Friday, March 30, 2012


Today Austin, Canon 5D Mark II and I leave for Italy, and you have no idea how many exclamation points I want to put at the end of this sentence. I can't even begin to imagine what my eyeballs and taste buds are in for. I'm also excited to cross some challenges off the list while I'm there (no. 5 and part of no. 19).


 Monterosso (Cinque Terre)


Needless to say I will not be posting next week. I might share a few photos, but otherwise all will be quiet on the blog front.


Thursday, March 29, 2012

Ten Weeks

Kyle turned ten weeks old on Tuesday, despite the fact that I almost killed him for a second time (roof deck + heavy rain = pissed off Kyle). He is looking and smelling a lot like basil, which is good considering that's pretty much his only job. Here he is hanging out with my pointer finger:

Soaking up some morning rays:

My only regret is that I didn't attempt to do a time lapse video of Kyle's growth. But if I had, it might have looked something like this:

Wednesday, March 28, 2012

An Abrupt End

Breaking news: My beloved M has moved to a new school. For those of you just joining us on this challenge ride, M was the 8-year-old I was tutoring through a program called Reading Partners for challenge no. 21 (permanently and positively enrich the life of a child). Things started off quite chaotic until we fell into a rhythm of friendship and joyous learning. Just go ahead and imagine a feel-good montage filled with piles of books, nods of approval, and slow-motion high-fives.

I didn't even get to say goodbye! She is out of my life forever, and I have no idea where she'll go or who she'll become. I'd like to think that our short time together left an impression on her crazy (in a good way!) brain, maybe if only subconsciously, and one day when she is at a crossroads in her life, she will remember that one day in Room 306 when some weird old person told her that she could accomplish great things if she just worked hard and never gave up on learning. And in twenty years I'll be floating by a bookstore window on my hoverboard and see a display for the latest best-selling novel by someone named M, and I will smile a smile from the movies.

I think it's pretty clear that she may have enriched my life more than I did hers.

Yesterday I was assigned a new student to tutor. We will call her J. She is in the fourth grade, a much more advanced reader than M was. J is one of the sweetest little girls I have ever met. She is new to the school, which at this point does not surprise me, and is eager to learn.

We read a story about Paul Bunyon, during which I learned that J had never heard of the Grand Canyon and didn't know what a prairie or a pasture was. It's amazing how different your world view is when all you know is the five boroughs, when you change schools depending on what shelter you're living in, when you've seen a lifetime of hardship by the age of ten.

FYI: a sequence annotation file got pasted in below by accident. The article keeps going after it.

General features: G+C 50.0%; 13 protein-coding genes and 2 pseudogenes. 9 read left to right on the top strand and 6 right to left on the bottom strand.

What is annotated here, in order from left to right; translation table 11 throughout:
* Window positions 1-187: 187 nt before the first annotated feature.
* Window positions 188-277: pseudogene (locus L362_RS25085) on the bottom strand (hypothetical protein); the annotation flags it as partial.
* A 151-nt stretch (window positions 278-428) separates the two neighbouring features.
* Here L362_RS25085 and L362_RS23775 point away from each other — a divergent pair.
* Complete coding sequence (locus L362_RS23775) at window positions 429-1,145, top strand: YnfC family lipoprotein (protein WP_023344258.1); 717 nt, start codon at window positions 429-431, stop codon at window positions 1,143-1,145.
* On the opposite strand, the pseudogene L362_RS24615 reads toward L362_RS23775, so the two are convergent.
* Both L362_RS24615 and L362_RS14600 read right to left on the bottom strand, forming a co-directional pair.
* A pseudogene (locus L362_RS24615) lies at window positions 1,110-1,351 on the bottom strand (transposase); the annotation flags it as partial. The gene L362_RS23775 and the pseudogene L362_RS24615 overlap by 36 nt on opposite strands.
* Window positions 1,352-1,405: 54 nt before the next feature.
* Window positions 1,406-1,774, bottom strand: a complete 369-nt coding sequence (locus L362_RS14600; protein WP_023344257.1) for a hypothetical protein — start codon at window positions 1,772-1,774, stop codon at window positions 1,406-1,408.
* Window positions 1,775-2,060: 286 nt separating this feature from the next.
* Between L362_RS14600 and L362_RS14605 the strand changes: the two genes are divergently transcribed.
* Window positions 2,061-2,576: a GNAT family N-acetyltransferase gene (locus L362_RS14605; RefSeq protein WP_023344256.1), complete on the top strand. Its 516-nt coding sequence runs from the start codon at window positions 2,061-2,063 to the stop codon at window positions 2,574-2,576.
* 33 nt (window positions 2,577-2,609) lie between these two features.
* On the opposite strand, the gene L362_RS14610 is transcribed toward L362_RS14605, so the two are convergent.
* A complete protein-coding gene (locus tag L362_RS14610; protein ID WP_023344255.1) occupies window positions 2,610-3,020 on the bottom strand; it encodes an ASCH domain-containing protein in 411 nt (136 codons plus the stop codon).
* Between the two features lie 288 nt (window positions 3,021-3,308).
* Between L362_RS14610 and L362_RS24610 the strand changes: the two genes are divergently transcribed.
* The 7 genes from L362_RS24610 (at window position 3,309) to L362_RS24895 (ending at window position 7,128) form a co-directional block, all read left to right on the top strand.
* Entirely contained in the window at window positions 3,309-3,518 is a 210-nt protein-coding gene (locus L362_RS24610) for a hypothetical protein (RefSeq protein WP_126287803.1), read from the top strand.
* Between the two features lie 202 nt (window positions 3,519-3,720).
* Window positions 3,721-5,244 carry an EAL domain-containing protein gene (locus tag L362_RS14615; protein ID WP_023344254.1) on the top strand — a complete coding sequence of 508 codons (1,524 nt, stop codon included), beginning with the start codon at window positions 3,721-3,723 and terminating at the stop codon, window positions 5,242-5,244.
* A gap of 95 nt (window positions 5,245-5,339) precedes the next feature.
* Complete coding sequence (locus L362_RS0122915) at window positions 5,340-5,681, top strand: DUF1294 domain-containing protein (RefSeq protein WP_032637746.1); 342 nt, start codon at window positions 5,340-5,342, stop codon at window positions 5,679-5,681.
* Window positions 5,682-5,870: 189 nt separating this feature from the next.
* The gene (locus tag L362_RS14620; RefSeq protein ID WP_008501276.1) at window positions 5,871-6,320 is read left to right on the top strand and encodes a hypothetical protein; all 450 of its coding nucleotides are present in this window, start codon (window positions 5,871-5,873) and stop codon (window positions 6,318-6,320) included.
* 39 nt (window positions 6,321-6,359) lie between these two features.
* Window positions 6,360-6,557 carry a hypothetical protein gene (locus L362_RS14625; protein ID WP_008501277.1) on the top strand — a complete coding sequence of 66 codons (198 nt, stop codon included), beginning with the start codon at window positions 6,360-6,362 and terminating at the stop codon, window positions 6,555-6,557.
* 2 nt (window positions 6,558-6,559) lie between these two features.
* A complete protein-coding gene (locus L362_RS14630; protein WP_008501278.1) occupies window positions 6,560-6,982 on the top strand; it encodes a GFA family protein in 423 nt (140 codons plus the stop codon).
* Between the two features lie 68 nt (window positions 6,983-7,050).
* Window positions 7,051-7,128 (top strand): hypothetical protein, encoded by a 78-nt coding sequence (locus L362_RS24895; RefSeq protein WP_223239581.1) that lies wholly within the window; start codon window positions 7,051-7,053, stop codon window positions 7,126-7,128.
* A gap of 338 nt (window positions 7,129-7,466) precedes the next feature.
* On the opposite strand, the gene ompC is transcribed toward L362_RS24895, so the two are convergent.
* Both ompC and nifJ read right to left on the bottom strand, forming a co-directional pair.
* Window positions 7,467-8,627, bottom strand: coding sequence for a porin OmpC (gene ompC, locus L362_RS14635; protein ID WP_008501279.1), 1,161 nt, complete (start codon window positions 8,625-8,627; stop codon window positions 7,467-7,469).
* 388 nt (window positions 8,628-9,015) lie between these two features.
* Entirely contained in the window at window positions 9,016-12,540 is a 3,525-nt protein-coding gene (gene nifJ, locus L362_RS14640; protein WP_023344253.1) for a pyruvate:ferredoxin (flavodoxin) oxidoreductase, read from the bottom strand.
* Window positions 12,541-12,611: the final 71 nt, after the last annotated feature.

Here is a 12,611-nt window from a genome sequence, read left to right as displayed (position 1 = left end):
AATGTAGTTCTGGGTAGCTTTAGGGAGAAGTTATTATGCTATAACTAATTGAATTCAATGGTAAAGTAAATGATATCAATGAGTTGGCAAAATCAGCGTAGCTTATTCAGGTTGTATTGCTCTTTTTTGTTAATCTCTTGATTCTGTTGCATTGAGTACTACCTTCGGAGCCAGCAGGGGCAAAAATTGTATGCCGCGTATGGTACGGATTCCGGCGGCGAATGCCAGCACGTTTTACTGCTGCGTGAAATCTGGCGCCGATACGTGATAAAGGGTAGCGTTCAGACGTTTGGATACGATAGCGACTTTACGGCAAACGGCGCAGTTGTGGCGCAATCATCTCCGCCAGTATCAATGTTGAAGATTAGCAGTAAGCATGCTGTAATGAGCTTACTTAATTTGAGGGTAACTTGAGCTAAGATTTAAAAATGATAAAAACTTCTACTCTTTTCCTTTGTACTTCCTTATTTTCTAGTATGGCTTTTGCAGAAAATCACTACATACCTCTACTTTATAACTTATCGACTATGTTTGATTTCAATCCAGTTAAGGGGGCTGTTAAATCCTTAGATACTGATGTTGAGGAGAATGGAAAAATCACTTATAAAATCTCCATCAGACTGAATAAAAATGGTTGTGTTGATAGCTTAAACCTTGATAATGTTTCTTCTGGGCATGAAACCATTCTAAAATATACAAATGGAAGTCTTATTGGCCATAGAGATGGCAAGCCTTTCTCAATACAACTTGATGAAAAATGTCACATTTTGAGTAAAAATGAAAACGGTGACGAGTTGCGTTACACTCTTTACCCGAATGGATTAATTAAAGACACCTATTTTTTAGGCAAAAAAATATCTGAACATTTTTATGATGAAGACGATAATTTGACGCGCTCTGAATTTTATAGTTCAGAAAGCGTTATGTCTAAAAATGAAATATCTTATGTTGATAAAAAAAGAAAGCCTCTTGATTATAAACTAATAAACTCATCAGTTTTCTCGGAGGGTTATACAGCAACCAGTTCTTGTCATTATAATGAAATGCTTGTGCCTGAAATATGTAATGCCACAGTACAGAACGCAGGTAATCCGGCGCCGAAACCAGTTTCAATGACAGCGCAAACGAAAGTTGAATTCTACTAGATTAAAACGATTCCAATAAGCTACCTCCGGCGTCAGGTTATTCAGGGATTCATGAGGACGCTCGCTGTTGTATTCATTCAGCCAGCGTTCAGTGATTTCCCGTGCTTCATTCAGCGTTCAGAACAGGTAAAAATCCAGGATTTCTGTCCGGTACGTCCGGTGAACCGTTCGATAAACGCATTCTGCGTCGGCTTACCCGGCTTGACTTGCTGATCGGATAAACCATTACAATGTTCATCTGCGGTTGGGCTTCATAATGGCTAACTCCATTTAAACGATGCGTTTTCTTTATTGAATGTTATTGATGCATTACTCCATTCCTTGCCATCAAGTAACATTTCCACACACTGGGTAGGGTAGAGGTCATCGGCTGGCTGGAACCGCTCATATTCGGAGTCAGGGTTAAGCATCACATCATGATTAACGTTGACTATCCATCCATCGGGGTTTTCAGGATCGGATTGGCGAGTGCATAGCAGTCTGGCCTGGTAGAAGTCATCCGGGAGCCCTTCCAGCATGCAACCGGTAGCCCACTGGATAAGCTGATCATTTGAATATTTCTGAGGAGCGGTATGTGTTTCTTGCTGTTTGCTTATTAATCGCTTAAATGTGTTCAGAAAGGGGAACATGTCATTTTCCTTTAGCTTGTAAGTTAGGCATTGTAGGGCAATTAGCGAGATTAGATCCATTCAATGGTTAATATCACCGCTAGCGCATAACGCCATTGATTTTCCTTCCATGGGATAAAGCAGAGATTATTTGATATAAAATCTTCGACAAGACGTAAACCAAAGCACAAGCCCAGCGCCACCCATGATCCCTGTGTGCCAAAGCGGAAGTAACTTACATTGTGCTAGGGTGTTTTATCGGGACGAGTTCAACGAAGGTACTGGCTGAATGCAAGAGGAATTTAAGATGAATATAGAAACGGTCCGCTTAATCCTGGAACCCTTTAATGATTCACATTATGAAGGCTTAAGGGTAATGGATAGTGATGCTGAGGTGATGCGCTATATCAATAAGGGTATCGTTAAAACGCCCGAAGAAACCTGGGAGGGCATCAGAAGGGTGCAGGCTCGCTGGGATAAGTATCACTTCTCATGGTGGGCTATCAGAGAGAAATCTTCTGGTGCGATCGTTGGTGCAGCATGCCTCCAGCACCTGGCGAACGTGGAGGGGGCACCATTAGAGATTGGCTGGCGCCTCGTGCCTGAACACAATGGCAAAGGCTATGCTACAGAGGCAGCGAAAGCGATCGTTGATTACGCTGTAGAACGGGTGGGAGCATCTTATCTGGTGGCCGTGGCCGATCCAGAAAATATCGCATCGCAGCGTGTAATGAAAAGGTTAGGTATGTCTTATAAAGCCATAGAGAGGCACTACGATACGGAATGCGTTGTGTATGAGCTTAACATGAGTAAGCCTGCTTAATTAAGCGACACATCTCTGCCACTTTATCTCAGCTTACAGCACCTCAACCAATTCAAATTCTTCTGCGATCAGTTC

Hopefully J and I will work together long enough for me to meet this challenge. She certainly deserves my best effort.

Whoa, that ended heavier than anticipated. This one's for generation Y:

Tuesday, March 27, 2012

Four Months In: Progress Report

FOUR months? Seriously? The speed at which time is moving disturbs me greatly. Only eight more months to go, and while I have accomplished a lot so far and have almost all challenges in the works, there are still some big projects that are starting to weigh more heavily.

What can you expect between now and the next update? Flying, giving money away, two photo series, more religious services, and one giant work of art.

And then maybe a nap or seven.

Just like in the last update, the challenges in blue are the ones I'm actively working on. The challenges in green are the ones that are completed. The challenges in purple are the ones that I haven't started but are "in the works" or being planned out.
  1. Do yoga three days a week.
  2. Give a stranger $100. Film it and post it on YouTube.
  3. Eat 29 cupcakes in 29 days and write a review of each. 
  4. Research and identify 10 procedural reforms that would help move congress and the executive office back to being a government of the people and for the people. Print these 10 reforms on handout cards and distribute to anyone and everyone you know. Post them on your Facebook page and website. 
  5. Travel overseas, ride trains only, and put together a collection of photos titled "Window Seat."
  6. Sit in silence and stillness each morning for 15 minutes before you start your day.
  7. Write and direct your own short film and submit it to a film festival.
  8. Spend one night in a women's shelter, make a connection and offer to take family portraits.
  9. Make and bottle your own wine. Save it for a future birthday.
  10. Lie down on your back in a NYC street and pretend to be a dead bug. 
  11. Write a sad story about a girl who gets the things she always wanted -- on your typewriter.  
  12. Make a conceptual photo series, preferably a book. 
  13. Your 27th and 28th years were characterized by massive life changes that included a move and job change; my challenge is make one more life change. I'm not going to define it, but some suggestions would be: take another step with Austin, get a friend for Dagmar, get involved with something you care about in an incredibly inconvenient capacity.
  14. Take flying lessons.
  15. Do 200 crunches and three 1-minute planks every other day. And assist your scared, almost-grad cousin in finding a job in Atlanta. 
  16. End every day by writing down one positive thing that happened in the previous 24 hours.
  17. Learn how to perform an authentic Japanese tea ceremony.
  18. Get a photo (or photos) into a gallery/showing AND/OR sell one of your photos.
  19. A year-long water challenge: Drink 1 liter of water per day, wade across a stream, swim across a pool, canoe across a lake or pond, and fly across an ocean
  20. Make and bring your lunch 2 out of 5 days a week.
  21. Manifest yourself in an act of humanitarianism that permanently and positively enriches the life of a child. The act may not be accomplished with direct financial, but must involve sacrifice of your time and attention.